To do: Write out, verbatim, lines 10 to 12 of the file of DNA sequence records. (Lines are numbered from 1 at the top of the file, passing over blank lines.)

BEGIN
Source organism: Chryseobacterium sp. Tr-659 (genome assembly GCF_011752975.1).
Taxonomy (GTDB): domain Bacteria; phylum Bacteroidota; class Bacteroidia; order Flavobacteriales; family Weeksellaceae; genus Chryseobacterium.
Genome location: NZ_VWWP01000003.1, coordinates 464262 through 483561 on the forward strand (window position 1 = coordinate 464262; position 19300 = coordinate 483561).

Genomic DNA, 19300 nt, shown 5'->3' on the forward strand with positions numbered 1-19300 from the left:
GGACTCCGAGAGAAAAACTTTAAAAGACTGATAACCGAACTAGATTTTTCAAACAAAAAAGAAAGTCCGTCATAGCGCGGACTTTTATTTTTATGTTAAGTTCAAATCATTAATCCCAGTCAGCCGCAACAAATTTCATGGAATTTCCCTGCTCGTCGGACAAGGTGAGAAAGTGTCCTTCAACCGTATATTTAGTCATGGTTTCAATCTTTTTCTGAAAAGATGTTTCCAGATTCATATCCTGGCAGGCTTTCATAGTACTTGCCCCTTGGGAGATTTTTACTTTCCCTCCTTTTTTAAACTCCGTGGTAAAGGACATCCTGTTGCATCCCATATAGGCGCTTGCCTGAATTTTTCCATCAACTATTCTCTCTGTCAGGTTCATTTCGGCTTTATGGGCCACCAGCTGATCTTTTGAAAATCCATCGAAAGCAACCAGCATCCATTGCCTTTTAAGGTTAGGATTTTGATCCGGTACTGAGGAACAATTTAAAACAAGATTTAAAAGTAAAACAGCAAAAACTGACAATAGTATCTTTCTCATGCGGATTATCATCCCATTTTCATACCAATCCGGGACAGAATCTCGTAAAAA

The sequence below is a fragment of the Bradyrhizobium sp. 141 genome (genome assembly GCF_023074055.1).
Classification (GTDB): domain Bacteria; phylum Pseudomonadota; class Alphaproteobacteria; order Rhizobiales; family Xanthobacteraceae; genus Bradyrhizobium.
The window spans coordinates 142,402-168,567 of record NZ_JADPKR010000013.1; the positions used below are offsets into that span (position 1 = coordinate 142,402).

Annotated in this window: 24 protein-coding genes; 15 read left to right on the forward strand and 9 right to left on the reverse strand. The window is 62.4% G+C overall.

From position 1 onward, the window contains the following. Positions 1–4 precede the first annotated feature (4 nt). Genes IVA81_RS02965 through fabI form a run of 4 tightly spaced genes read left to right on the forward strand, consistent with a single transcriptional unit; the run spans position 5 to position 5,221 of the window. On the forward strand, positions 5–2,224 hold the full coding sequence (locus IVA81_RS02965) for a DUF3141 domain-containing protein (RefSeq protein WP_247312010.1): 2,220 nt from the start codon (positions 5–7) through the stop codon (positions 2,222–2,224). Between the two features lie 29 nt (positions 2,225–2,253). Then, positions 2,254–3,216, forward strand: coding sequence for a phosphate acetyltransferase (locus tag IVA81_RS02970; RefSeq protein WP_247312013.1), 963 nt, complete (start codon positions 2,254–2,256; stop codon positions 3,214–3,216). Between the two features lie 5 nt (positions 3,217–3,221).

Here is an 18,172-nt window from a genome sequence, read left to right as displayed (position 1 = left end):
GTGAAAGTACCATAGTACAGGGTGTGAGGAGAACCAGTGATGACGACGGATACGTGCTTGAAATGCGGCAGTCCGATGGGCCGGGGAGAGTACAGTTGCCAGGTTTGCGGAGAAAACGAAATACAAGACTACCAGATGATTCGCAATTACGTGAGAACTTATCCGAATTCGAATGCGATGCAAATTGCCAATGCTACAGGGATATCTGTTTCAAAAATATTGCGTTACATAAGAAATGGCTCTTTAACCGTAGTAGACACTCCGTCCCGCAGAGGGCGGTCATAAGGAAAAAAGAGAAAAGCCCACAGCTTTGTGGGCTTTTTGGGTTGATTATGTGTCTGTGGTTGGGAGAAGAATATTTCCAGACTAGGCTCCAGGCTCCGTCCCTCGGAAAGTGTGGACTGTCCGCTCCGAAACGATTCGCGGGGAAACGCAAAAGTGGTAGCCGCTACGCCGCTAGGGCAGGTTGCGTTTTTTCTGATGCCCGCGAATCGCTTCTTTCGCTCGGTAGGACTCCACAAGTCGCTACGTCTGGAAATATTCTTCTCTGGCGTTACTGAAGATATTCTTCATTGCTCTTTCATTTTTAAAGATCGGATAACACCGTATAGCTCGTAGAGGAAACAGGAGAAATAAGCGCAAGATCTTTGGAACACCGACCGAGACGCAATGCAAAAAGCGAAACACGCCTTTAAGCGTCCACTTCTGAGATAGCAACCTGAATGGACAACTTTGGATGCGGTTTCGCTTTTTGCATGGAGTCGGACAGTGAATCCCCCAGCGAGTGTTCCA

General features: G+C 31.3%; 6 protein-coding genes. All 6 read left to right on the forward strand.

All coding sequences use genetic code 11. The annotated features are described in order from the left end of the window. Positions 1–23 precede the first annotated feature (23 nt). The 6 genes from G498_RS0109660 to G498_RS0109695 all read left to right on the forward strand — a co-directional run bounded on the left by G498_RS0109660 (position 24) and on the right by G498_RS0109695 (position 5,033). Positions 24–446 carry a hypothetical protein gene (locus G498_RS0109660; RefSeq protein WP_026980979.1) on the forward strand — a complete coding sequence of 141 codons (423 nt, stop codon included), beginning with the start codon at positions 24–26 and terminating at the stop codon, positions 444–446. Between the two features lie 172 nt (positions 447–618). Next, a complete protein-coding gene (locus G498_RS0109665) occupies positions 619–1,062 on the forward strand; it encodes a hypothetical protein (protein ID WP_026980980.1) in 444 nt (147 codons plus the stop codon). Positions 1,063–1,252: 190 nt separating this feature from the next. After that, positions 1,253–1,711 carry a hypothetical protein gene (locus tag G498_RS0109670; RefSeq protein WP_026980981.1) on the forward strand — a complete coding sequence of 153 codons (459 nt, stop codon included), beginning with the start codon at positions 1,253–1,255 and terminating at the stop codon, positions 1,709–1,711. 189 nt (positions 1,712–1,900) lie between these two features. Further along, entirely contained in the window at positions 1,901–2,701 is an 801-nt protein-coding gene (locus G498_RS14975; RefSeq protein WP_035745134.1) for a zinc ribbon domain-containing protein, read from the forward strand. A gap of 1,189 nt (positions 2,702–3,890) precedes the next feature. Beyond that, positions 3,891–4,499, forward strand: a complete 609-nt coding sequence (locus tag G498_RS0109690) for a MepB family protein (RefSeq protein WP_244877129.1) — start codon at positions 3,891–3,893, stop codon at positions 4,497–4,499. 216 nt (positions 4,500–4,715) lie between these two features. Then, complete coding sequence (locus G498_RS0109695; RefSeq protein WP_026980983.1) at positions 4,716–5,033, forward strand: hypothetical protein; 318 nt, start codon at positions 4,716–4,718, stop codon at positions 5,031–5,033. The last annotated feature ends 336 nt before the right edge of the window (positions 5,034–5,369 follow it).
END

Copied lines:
From position 1 onward, the window contains the following. Positions 1–4 precede the first annotated feature (4 nt). Genes IVA81_RS02965 through fabI form a run of 4 tightly spaced genes read left to right on the forward strand, consistent with a single transcriptional unit; the run spans position 5 to position 5,221 of the window. On the forward strand, positions 5–2,224 hold the full coding sequence (locus IVA81_RS02965) for a DUF3141 domain-containing protein (RefSeq protein WP_247312010.1): 2,220 nt from the start codon (positions 5–7) through the stop codon (positions 2,222–2,224). Between the two features lie 29 nt (positions 2,225–2,253). Then, positions 2,254–3,216, forward strand: coding sequence for a phosphate acetyltransferase (locus tag IVA81_RS02970; RefSeq protein WP_247312013.1), 963 nt, complete (start codon positions 2,254–2,256; stop codon positions 3,214–3,216). Between the two features lie 5 nt (positions 3,217–3,221).

Here is an 18,172-nt window from a genome sequence, read left to right as displayed (position 1 = left end):
GTGAAAGTACCATAGTACAGGGTGTGAGGAGAACCAGTGATGACGACGGATACGTGCTTGAAATGCGGCAGTCCGATGGGCCGGGGAGAGTACAGTTGCCAGGTTTGCGGAGAAAACGAAATACAAGACTACCAGATGATTCGCAATTACGTGAGAACTTATCCGAATTCGAATGCGATGCAAATTGCCAATGCTACAGGGATATCTGTTTCAAAAATATTGCGTTACATAAGAAATGGCTCTTTAACCGTAGTAGACACTCCGTCCCGCAGAGGGCGGTCATAAGGAAAAAAGAGAAAAGCCCACAGCTTTGTGGGCTTTTTGGGTTGATTATGTGTCTGTGGTTGGGAGAAGAATATTTCCAGACTAGGCTCCAGGCTCCGTCCCTCGGAAAGTGTGGACTGTCCGCTCCGAAACGATTCGCGGGGAAACGCAAAAGTGGTAGCCGCTACGCCGCTAGGGCAGGTTGCGTTTTTTCTGATGCCCGCGAATCGCTTCTTTCGCTCGGTAGGACTCCACAAGTCGCTACGTCTGGAAATATTCTTCTCTGGCGTTACTGAAGATATTCTTCATTGCTCTTTCATTTTTAAAGATCGGATAACACCGTATAGCTCGTAGAGGAAACAGGAGAAATAAGCGCAAGATCTTTGGAACACCGACCGAGACGCAATGCAAAAAGCGAAACACGCCTTTAAGCGTCCACTTCTGAGATAGCAACCTGAATGGACAACTTTGGATGCGGTTTCGCTTTTTGCATGGAGTCGGACAGTGAATCCCCCAGCGAGTGTTCCA